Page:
All this pandemonium comes at a time when India’s economic growth is slowing. The Reserve Bank of India (RBI) in its December monetary report said that the gross domestic product (GDP) would increase by just 5% in 2019-20 as opposed to 7.2% that it had predicted in April last year.
The Index of Industrial Production (IIP) recorded a -4.3% growth in October, which is the lowest since 2012. The Labour Force Survey, released in May 2019, showed a jump in unemployment rates in 2017-18. Many economists also contend that lingering effects of the Modi government’s 2016 demonetisation decision, to outlaw ₹500 and ₹1,000 banknotes in a stated bid to fight corruption and dry out terrorism finances, are still being felt with small businesses bearing the brunt.
They also blame the “inefficient” implementation of GST – that subsumed most indirect taxes in the country in 2017 – as a cause for the gloomy economic scenario in the country. The government’s recent attempts at reforms by cutting corporate income taxes and aggressively pushing a disinvestment agenda may somewhat repair the damage. However, with global concerns and uncertainty looming on the horizon as the United Kingdom (UK) gets set to withdraw from the European Union in early 2020, the United States (US) prepares for presidential elections in November, and the situation in restive West Asia takes a turn for the worse, India is staring at days of acute economic and diplomatic challenges.
Many countries across the world have voted Right in recent years – the US, UK, Brazil, India, Poland, Hungary, etc, being prime examples. “Conservative” groups that propound traditional values, religious beliefs, national identity and protection against immigration have gained in popularity, emerging as strong challengers to “Leftists” and “liberals” who often support affirmative action for minorities, socialism, migrants, etc.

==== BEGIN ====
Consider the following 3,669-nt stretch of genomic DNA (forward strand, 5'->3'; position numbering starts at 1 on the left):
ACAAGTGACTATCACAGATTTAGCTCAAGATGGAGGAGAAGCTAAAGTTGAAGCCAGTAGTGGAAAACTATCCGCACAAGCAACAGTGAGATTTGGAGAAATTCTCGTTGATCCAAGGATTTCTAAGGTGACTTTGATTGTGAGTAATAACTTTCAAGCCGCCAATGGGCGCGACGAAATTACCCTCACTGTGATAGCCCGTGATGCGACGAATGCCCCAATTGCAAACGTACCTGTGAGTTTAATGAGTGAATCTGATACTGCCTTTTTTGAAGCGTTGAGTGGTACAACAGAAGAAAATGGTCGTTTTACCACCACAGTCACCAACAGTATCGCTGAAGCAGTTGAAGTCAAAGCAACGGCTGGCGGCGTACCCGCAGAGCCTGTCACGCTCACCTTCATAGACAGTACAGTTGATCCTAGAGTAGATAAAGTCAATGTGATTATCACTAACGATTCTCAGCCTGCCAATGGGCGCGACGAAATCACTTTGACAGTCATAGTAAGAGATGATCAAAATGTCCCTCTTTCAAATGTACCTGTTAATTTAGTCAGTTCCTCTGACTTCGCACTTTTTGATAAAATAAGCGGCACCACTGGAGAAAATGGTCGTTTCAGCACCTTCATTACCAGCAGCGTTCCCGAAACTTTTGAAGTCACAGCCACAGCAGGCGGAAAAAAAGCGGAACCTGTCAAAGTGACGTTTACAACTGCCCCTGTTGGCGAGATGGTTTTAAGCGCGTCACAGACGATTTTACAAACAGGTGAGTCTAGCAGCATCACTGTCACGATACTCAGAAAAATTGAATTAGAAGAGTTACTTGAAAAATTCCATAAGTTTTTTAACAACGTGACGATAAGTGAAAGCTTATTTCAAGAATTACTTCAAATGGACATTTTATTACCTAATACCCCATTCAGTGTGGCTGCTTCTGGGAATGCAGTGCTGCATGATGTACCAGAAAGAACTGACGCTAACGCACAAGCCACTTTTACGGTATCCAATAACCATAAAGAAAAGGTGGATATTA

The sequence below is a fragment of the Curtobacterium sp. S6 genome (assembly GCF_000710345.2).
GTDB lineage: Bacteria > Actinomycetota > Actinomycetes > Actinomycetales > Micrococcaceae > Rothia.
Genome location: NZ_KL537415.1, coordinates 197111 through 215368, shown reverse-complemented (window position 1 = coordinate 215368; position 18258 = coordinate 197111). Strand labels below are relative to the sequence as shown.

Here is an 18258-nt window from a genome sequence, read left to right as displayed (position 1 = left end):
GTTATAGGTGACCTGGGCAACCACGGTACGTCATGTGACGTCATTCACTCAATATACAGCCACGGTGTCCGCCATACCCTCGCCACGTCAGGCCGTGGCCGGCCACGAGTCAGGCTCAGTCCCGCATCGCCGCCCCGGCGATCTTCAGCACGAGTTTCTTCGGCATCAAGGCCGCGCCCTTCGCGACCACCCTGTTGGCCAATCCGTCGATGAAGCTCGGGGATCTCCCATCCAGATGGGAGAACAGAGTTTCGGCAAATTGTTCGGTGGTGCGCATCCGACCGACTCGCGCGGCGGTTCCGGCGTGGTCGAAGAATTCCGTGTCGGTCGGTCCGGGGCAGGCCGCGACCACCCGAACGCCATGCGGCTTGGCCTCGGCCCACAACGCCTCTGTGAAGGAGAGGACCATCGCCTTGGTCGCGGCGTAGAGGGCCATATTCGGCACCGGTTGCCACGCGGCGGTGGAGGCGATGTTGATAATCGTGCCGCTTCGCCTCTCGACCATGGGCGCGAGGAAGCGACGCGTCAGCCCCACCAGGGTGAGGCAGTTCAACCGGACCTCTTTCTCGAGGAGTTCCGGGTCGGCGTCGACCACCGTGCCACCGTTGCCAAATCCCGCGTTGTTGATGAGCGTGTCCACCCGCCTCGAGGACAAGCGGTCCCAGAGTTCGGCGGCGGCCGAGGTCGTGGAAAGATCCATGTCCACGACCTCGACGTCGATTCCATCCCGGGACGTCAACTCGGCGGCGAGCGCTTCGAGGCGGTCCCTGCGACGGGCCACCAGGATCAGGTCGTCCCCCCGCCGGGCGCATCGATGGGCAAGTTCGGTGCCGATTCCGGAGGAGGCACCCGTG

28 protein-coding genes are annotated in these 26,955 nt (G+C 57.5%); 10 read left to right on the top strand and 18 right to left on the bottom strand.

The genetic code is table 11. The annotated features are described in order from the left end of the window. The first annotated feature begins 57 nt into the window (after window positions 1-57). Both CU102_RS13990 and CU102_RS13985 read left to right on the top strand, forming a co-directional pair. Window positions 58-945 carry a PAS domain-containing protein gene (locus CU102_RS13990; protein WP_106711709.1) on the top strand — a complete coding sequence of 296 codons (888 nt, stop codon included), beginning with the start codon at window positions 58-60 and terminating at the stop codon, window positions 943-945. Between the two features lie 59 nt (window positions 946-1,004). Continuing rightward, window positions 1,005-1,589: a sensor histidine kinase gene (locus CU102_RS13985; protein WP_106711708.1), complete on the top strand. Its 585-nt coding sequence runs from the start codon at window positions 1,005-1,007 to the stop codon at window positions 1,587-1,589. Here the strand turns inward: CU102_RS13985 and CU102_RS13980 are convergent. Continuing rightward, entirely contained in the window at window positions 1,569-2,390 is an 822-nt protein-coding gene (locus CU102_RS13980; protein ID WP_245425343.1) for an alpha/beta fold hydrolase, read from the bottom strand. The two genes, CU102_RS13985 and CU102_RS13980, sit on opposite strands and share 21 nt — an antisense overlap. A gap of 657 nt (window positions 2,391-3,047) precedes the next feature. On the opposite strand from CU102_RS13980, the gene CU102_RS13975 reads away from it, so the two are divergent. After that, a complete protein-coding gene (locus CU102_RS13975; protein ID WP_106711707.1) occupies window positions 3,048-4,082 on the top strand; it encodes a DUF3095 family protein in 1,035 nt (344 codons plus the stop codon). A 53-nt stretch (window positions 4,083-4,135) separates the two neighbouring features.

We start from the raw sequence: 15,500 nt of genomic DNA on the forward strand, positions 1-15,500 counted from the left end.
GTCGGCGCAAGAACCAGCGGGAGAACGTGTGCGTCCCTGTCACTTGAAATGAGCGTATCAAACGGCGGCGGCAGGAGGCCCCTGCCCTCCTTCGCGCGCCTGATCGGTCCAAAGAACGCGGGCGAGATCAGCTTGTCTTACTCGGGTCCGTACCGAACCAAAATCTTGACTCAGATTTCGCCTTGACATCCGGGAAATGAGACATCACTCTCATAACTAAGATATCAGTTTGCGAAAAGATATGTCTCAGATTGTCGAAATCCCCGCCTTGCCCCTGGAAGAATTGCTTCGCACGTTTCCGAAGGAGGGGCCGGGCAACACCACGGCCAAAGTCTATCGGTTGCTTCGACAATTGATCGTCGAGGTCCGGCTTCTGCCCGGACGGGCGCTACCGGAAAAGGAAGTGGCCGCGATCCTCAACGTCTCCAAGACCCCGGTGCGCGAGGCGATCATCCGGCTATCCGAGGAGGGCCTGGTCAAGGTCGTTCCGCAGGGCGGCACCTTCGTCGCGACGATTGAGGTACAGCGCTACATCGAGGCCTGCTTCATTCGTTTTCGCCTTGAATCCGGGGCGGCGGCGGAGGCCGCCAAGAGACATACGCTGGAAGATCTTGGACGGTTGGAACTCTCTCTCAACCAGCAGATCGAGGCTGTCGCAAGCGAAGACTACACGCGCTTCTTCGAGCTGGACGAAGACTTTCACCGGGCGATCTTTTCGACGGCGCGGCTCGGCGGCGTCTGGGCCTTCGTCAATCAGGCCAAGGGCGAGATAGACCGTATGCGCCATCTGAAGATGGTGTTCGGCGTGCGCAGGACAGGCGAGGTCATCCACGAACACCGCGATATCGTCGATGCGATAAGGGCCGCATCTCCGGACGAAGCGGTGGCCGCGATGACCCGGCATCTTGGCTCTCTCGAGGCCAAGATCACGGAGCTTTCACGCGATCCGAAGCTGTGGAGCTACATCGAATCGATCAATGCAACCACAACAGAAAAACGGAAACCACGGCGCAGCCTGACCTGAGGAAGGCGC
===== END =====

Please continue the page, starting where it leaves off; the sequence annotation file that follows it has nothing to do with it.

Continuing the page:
Social media recurrently turns battlefield for keyboard warriors from both sides. Ahead of the 2014 Lok Sabha elections, the BJP led by Narendra Modi managed to outstrip rivals by a wide margin in digital campaigning. While others have improved their game, the social media machinery of the ruling party and its associates, unsurprisingly, remains far ahead.
Digital avenues are also frequently used by supporters and information technology (IT) teams of all sides to spread propaganda and build false narratives. The problem becomes especially acute when elections are around the corner.
So while protesters on social media have hit out at the Modi government’s “Hindutva agenda”, “attempts to harass and silence minorities” and “destroy the secular fabric of the country” through exercises like CAA and NRC, pro-establishment netizens have called these steps an attempt to “right historical wrongs of the Partition era” and accused detractors of being “anti-Hindu” and hand in glove with “jihadis”.
Raising of Islamic chants during demonstrations have also been used as ammunition by right-wing adherents and even led to disputes among the protesters over the approach of the agitation. Activists have also adopted the legal route to challenge the government’s decisions.
The churning prompted by the Modi government’s 2019 decisions will continue in 2020 and beyond. However, as polls last year indicated, national themes don’t necessarily dictate outcomes of state elections where fundamental and local issues often take precedence.
For instance, the BJP lost Jharkhand where the campaign led by Prime Minister Modi and home minister Shah was peppered with mentions of “Kashmir”, “Ram temple”, “infiltrators”, etc. However, anti-incumbency, a non-tribal chief ministerial face in a tribal-dominated state, and controversial land acquisition rules apparently tilted the balance in favour of the opposition.
Delhi and Bihar are in no way untouched by the ripples created by the NRC-CAA-NPR controversy, with demonstrators still out on the streets and central ministers asserting that there’s no question of a rethink.
However, going forward, the big challenges for the ruling BJP will be repairing and guarding the economy through testing times as well as holding on to its allies, with some of them appearing spooked by its “expansionist” tendencies and “nationalist” agenda. If the results go in its favour, the party would know its strategy is working. If not, it'd likely be time for a change in tack. Because while politics of polarisation can make a regime’s loyal voters and supporters feel safe and validated, an economic downturn doesn’t pick sides.